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Dello Russo N.,Johns Hopkins University | Vervack R.J.,Johns Hopkins University | Weaver H.A.,Johns Hopkins University | Lisse C.M.,Johns Hopkins University | And 8 more authors.
Icarus | Year: 2013

We obtained high-resolution (λ/Δλ∼28,000) infrared spectra of Comet 103P/Hartley 2 on UT 2010 November 4.6 using the NIRSPEC spectrometer at the W.M. Keck Observatory. Here we present spectra of Hartley 2 between 2.832 and 3.639μm (3531-2748cm-1), representing the most complete high-resolution infrared survey of a Jupiter-family comet to date in this wavelength region. We have tabulated rest frequencies, line fluxes, line signal-to-noise ratios and line widths for all detected emissions. Fluorescence models, published line lists and laboratory spectra were used to obtain molecular assignments for detected emissions. Multiple lines of the following species were detected in Hartley 2: H2O, OH, CH3OH, C2H6, HCN, C2H2, H2CO, NH3 and NH2. All identified species seen in this survey have been previously detected in comets. There were 364 distinct emission features present in these spectra, of which 36 were unidentified. We compare the spectrum of Hartley 2 to chemically different Jupiter-family Comets 73P/Schwassmann-Wachmann 3-B and 17P/Holmes in order to obtain additional information on the characteristics of unknown lines through the comparison of relative line fluxes for corresponding emissions in these comets. For the strongest unidentified emissions, additional information was also obtained through a comparison of their spatial distributions in the coma to that of known emission features in Hartley 2. This spectral survey of Hartley 2 provides detailed information about its overall volatile chemistry, provides a comparison to past and future high-resolution infrared datasets, and further characterizes the most promising spectral regions for future molecular searches in comets. © 2012 Elsevier Inc. Source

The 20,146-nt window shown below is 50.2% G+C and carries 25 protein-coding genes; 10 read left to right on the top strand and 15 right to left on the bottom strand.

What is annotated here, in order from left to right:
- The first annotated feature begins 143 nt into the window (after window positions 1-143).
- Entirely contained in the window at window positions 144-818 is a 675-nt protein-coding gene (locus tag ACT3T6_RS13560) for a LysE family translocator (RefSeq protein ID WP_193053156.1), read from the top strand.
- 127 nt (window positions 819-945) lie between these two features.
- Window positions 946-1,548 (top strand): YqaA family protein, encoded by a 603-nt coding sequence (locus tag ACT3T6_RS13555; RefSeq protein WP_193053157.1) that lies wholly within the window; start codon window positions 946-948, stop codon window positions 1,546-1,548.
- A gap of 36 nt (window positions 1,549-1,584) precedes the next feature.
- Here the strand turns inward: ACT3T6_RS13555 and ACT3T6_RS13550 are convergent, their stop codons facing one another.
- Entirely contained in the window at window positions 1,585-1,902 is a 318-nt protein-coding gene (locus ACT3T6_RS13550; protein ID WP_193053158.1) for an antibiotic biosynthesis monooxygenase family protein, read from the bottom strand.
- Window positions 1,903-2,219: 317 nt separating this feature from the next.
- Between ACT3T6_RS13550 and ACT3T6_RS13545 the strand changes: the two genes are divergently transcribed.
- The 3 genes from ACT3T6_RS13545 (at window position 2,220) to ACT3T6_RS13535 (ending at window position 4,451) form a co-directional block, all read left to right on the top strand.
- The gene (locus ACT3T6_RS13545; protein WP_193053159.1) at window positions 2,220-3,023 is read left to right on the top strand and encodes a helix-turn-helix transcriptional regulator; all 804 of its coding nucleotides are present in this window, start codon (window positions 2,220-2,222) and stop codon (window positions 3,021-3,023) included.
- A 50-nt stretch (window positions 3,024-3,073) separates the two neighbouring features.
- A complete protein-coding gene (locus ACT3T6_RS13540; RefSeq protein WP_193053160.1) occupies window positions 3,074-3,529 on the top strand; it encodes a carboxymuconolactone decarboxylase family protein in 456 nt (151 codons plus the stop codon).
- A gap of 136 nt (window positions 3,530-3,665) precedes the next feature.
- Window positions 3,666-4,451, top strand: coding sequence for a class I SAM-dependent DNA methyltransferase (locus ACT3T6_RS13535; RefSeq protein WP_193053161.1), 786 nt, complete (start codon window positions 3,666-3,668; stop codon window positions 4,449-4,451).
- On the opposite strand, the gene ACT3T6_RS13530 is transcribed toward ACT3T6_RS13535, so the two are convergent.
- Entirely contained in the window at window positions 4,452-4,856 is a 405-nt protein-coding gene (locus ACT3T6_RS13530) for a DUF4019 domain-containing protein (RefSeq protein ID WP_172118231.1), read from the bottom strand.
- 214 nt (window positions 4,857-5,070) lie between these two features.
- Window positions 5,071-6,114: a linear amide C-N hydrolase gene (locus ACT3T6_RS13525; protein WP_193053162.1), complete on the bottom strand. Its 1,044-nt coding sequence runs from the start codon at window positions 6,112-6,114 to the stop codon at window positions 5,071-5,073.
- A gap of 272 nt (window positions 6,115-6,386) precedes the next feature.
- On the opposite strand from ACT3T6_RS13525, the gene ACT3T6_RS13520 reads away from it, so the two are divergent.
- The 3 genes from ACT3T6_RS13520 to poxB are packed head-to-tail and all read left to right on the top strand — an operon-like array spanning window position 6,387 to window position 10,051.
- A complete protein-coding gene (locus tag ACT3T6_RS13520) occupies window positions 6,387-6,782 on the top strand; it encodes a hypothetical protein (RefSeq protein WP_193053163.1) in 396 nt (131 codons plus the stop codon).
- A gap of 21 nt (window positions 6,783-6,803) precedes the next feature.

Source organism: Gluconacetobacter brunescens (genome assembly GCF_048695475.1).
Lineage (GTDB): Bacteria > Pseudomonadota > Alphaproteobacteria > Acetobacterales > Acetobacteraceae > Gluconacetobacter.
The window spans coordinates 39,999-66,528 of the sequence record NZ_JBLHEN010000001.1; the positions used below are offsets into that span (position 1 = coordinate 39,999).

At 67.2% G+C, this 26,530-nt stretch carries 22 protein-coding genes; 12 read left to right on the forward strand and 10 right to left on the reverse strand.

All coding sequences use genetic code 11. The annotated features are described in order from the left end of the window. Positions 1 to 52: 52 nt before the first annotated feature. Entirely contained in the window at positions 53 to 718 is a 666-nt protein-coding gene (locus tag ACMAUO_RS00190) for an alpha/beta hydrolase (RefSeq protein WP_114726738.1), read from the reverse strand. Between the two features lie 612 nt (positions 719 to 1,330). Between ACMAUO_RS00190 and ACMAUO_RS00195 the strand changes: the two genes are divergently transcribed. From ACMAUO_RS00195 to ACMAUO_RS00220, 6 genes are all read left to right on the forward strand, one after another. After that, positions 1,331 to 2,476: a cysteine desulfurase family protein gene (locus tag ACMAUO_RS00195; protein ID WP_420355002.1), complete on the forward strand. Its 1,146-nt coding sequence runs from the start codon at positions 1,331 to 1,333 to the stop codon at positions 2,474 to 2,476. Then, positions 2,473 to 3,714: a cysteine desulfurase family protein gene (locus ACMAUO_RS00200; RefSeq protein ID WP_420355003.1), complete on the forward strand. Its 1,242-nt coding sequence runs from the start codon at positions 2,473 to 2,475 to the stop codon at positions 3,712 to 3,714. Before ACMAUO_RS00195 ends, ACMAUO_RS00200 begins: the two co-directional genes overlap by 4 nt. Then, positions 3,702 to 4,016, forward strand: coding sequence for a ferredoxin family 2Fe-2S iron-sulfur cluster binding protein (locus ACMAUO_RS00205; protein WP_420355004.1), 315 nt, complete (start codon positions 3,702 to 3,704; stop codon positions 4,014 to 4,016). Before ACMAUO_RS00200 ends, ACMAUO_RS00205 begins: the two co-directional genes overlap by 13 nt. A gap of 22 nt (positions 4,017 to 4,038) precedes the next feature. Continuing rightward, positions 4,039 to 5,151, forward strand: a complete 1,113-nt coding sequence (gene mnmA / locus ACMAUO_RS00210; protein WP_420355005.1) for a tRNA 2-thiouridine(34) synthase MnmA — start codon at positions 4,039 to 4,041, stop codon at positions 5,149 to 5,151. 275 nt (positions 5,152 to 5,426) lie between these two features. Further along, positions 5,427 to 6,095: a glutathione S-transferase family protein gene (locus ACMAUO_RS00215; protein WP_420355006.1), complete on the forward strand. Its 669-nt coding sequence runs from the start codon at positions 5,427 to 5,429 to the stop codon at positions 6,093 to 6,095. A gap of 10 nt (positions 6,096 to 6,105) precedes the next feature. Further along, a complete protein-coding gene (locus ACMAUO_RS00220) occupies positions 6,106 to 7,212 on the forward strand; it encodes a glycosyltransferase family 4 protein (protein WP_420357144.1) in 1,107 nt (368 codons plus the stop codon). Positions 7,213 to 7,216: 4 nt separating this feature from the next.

Kawakita H.,Kyoto Sangyo University | Kobayashi H.,Kyoto Sangyo University | Dello Russo N.,Johns Hopkins University | Vervack R.J.,Johns Hopkins University | And 9 more authors.
Icarus | Year: 2013